Starting Jan 18, 2006
Learn how to speak simple Hawaiian in the first hour and then in the 2nd use your correct pronunciation to sing songs, both Hawaiian and hapa-haole.
The papa ‘olelo (language class) will be the based on the same materials used by Mika’ele Brito’s class (Cerritos, CA). This means if you meet another Hawaiian student in Southern California, you probably will have the same vocabulary! This method teaches the alphabet, the diphthongs, the grammar, and the pronouns in 17 lessons. It includes music in every lesson, which leads to….
The papa mele (singing class) will include the songs in the lessons above, but will include many other Hawaiian standards. If you play an instrument, bring it along—‘ukulele, guitar (slack key or Spanish), bass, gourd, steel guitar, whatevers. Mika’ele plays them all. We will do Hawaiian language songs, and find out what each word means. We’ll do parts: hula songs (2 or 3 parts) and himenis (hymn-style songs, with 4 parts). We’ll do hapa-haole songs. We can even do your requests.
Mika’ele McClellan, ke kumu (teacher)
In 2004 Mika’ele was named a Los Angeles Treasure by the L. A. Craft and Folk Art Museum for preserving Hawaiian slack key and song in the city. In 2006 he will give at least 6 performances for children in L. A. libraries’ Cultural Diversity Program. He teaches guitar and ‘ukulele for Pierce College Community Education. He has written An Advanced Workbook for the Hawaiian Slack Key Guitar.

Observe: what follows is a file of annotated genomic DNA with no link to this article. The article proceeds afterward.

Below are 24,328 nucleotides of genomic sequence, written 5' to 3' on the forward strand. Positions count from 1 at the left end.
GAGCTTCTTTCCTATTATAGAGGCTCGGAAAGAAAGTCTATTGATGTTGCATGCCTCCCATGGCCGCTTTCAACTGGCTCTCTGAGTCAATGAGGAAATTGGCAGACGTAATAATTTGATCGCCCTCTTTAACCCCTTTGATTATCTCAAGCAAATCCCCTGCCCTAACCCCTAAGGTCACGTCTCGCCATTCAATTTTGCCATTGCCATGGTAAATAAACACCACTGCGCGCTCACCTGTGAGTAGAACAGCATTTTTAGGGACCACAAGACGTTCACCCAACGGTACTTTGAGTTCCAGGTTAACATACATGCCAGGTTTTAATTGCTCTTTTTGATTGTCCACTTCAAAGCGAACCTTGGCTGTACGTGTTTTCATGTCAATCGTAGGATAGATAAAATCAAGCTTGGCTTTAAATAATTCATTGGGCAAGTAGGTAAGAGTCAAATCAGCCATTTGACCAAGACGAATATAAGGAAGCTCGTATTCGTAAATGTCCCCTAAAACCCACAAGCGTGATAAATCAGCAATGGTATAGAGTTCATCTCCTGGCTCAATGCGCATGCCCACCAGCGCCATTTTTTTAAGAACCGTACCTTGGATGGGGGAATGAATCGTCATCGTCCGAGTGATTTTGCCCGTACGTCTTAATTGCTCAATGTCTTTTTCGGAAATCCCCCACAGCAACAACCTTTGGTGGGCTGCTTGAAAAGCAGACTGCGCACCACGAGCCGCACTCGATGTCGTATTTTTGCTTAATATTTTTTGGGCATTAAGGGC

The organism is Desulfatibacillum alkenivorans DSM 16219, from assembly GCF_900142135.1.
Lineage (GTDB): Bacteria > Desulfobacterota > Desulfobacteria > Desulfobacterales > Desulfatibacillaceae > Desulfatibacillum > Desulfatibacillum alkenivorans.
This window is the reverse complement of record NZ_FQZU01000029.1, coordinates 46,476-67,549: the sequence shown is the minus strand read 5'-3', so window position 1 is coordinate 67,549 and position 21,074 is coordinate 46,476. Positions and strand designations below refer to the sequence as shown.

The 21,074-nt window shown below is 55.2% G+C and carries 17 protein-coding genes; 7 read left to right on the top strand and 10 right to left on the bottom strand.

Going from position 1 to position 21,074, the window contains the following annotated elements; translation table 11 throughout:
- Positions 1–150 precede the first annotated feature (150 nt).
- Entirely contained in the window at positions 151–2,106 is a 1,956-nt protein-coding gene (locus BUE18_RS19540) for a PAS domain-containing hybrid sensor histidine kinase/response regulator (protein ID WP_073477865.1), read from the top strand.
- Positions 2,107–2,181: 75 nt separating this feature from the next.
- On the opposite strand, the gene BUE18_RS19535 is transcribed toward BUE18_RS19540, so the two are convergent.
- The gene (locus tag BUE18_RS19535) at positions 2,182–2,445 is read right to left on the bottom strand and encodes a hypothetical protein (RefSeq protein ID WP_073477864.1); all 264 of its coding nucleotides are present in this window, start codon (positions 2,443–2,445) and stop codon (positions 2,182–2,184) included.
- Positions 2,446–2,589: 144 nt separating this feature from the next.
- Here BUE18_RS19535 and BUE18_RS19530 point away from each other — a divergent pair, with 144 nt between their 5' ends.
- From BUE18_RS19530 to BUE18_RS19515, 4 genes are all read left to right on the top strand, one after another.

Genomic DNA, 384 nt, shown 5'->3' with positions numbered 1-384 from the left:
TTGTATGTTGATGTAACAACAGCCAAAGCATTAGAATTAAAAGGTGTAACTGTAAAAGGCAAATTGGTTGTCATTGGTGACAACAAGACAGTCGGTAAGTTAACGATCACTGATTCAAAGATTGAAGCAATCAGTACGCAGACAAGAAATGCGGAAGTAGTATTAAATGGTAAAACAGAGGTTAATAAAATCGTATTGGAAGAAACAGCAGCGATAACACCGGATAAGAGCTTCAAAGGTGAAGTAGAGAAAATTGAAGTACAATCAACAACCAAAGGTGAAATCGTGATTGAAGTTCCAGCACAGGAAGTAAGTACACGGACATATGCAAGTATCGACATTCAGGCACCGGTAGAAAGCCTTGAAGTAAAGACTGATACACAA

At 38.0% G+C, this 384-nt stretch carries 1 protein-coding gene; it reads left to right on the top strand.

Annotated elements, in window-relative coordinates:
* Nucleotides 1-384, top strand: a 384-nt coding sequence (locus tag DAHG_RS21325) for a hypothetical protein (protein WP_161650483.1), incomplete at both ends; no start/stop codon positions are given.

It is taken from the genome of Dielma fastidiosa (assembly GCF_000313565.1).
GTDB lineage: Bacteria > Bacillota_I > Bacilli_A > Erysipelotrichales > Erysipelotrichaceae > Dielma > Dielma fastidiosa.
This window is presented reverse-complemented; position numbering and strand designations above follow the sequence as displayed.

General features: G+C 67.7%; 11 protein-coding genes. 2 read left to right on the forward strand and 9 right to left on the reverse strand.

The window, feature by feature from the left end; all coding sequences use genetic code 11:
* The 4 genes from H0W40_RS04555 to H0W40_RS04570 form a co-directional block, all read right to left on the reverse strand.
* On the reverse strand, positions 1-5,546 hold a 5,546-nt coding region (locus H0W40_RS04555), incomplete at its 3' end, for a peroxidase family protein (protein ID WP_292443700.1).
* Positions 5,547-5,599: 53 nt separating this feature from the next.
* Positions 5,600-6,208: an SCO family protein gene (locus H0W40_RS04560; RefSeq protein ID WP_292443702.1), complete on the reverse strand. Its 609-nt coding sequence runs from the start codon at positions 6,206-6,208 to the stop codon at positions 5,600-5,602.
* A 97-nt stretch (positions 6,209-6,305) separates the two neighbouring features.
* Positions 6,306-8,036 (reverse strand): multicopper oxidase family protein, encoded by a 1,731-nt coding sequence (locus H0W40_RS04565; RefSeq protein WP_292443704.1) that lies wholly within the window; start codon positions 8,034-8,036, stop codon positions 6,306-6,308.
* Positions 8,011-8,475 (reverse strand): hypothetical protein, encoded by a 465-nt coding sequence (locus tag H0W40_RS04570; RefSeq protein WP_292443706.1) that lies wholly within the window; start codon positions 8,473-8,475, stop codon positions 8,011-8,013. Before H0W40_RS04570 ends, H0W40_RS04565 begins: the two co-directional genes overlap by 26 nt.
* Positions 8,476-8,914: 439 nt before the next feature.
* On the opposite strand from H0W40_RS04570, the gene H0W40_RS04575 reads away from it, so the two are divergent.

To sign up, Phone: home (818) 999-3129 or work (818) 756-9086
Free Hawaiian Program for Children , 2006
Hawaiian Slack Key Guitar, vocals, ’ukulele, and autoharp
The afternoon program will involve some stories, culture, and music from
the Hawaiian Islands. The audience will be asked to sing along and even do
some hand motions. The Hawaiian words will be explained.
Keep Your Eyes on the Hands (In English, with slack key)
Call ahead to make sure of the time, etc.
Archived notes 12/2004
2004 was a good and a bad year for Mika’ele! On the good, he received a Los Angeles Treasure award from the City Cultural Affairs Department through the Craft and Folk Arts museum. To that end he gave two concerts in the San Fernando Valley that included traditional songs, his own compositions in Hawaiian, and his Hawaiian versions of Carmichael’s Stardust and Bach’s Jesus Joy of Man’s desiring!
On the down side, he had five operations on his hands for Carpal Tunnel Syndrome and Trigger Finger. This meant that for several weeks he could not play at all, and when he could: lapuwale!
The final operation is now history. He is playing better than ever! He’s ready for folk festivals, house concerts, luaus, wakes, bat or bar mitzvahs, TV or movie soundtracks, whatevers….
You don’t know what is Hawaiian slack key guitar? You don’t know what Mika’ele does? Request email copies of the concert advertisement and program (8 pages). Since he sings in Hawaiian, he provides translations.
For variety, future concerts would include some melody ‘ukulele and melody autoharp. Hawaiians do consider the autoharp a Hawaiian instrument. Mika’ele has made his own with a spruce soundboard, a koa resonator, and thirty chords.
"A hui hou, Mika'ele McClellan
About Mike's association with the Kapakahi Jug Band